As Beh’s office is in DeSmet, the influence he has on the men living in the resident hall is especially important to him, as he said he believes it is valuable for men to become more expressive individuals. Beh continues to encourage this behavior to his residents, and that’s how he believes he is making a difference on campus, working with a masculinity discernment group, working with faculty and staff about what healthy masculinity looks like. 

“I think part of making a change is planting seeds,” Beh said. “Sometimes you don’t always get to see those seeds grow, but I enjoy doing that work.”

The other new face on the GU campus is Tyler Kieffer. The Tampa, Florida, native graduated from the University of West Florida in Pensacola, Florida, in 2015 with his bachelor’s degree in exercise science.  He then attended graduate school to obtain his master’s of education in college student affairs from the University of South Florida in 2019.

Kieffer is the residence director for the Coughlin block, which means that he meets the needs of the Coughlin building. Although some of the tasks are similar to that of Beh’s, Kieffer’s unique positioning allows for him to accept new challenges along the way.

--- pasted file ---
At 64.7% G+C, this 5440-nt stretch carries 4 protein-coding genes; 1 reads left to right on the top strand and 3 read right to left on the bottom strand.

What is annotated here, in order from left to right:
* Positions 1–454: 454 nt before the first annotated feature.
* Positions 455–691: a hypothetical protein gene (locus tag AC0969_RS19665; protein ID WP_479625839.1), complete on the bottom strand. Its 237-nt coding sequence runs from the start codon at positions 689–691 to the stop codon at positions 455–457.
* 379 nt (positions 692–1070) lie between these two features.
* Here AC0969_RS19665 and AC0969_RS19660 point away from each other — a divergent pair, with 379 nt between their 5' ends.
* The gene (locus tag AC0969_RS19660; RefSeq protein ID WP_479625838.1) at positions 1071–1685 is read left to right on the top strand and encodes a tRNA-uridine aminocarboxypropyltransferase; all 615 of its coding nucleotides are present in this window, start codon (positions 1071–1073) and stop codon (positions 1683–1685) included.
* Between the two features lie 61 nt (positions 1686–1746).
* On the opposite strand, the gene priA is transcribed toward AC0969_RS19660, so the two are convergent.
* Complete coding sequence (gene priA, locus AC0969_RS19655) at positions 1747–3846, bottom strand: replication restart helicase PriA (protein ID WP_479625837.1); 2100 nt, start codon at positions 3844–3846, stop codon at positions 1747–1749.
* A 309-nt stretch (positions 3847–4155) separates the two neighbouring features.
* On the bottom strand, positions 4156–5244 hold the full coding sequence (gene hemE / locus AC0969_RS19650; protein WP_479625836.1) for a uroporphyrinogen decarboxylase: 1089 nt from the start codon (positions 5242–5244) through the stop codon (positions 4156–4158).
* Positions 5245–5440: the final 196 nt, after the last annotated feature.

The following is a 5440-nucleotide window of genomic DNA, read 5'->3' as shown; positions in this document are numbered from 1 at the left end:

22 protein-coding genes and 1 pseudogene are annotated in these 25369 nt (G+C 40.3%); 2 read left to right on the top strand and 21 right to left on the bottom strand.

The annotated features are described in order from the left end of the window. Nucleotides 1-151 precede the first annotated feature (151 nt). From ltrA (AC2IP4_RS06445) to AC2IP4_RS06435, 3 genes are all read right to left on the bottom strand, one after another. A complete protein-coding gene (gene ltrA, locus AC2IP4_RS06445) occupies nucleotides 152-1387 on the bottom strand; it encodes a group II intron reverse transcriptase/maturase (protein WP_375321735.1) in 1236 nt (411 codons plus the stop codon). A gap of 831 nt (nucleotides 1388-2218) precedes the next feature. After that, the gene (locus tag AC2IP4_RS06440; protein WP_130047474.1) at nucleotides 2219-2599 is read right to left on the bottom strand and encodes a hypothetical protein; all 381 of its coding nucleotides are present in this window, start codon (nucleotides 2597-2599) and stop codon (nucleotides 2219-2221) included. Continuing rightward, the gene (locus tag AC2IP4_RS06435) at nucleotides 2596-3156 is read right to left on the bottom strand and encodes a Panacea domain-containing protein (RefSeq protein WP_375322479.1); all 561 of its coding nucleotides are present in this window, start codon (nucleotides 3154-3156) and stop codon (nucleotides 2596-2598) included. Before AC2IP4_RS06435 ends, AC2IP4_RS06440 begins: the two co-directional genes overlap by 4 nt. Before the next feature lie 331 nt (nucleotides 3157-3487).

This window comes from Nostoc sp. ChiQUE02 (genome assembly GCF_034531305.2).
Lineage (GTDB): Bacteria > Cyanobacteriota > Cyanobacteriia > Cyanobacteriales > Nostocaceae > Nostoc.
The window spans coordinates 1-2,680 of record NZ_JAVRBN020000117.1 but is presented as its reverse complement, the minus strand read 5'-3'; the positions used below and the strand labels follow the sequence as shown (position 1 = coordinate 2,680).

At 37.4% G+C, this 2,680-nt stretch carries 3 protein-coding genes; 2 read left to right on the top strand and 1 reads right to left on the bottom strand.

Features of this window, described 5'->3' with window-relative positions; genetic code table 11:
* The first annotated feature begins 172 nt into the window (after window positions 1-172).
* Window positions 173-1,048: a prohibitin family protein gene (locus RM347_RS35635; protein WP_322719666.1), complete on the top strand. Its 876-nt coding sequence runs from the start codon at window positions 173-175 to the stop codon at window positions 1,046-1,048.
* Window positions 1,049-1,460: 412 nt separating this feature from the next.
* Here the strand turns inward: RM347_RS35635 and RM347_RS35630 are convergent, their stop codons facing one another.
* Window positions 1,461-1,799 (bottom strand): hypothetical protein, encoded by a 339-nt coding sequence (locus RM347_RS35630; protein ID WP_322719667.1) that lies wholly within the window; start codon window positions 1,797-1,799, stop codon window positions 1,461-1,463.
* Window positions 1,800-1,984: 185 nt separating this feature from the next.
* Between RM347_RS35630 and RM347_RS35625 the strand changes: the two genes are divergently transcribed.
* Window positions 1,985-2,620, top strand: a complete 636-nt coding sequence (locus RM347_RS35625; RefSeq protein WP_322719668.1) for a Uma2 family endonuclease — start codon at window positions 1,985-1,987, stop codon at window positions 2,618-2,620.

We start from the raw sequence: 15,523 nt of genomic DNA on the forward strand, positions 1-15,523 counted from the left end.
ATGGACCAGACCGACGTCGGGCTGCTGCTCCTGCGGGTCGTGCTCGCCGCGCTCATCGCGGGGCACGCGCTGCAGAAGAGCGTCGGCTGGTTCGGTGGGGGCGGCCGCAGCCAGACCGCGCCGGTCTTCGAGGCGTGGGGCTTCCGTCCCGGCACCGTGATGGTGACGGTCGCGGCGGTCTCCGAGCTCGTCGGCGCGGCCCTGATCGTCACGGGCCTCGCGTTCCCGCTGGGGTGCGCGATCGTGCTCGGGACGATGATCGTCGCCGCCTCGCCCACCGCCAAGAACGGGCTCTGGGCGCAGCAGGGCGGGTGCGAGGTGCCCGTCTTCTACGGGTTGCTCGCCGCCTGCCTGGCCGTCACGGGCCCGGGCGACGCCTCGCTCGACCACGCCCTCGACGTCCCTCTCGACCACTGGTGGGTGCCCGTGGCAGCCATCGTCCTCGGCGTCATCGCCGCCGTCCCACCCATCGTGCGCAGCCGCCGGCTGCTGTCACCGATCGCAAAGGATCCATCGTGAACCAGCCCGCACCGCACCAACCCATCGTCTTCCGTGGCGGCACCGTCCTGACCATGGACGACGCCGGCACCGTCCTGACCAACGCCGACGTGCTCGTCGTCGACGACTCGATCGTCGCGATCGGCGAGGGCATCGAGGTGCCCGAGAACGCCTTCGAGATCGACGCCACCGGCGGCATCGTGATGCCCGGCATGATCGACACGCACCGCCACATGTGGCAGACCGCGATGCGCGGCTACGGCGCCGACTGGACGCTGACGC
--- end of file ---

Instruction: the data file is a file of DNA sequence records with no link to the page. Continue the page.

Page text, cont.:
“Coughlin is unique in that it’s the only block that is a building by itself,” Kieffer said. “My day-to-day responsibilities are keeping Coughlin nice, making sure students’ needs are met.”

 Kieffer said he and the rest of his team are tied into the Living Learning Community (LLC) lifestyle of Coughlin Hall, and a part of his job is focusing on working with the different LLCs in Coughlin and trying to find ways to make it better and more informative to students.

“I really enjoy our team here at Coughlin,” Kieffer said. “They’re a really dedicated group of individuals.”

Kieffer said his favorite part of being a residence director is having the responsibility of the building, creating an experience that is shared by other resident. Kieferr also believes he is making a difference on campus by questioning the status quo at GU with housing.

“I like to believe that I am challenging the way things are done,” Kieffer said.

All in all, the importance of a residence director cannot be ignored, as both Beh and Kieffer look to make their impact on GU’s campus.

“We wouldn’t be able to do it without them,” Wheeler said.

Vinny Saglimbeni is a staff writer.

Recommended for you

(0) comments

Welcome to the discussion.

Keep it Clean. Please avoid obscene, vulgar, lewd, racist or sexually-oriented language.
PLEASE TURN OFF YOUR CAPS LOCK.
Don't Threaten. Threats of harming another person will not be tolerated.
Be Truthful. Don't knowingly lie about anyone or anything.
Be Nice. No racism, sexism or any sort of -ism that is degrading to another person.
Be Proactive. Use the 'Report' link on each comment to let us know of abusive posts.
Share with Us. We'd love to hear eyewitness accounts, the history behind an article.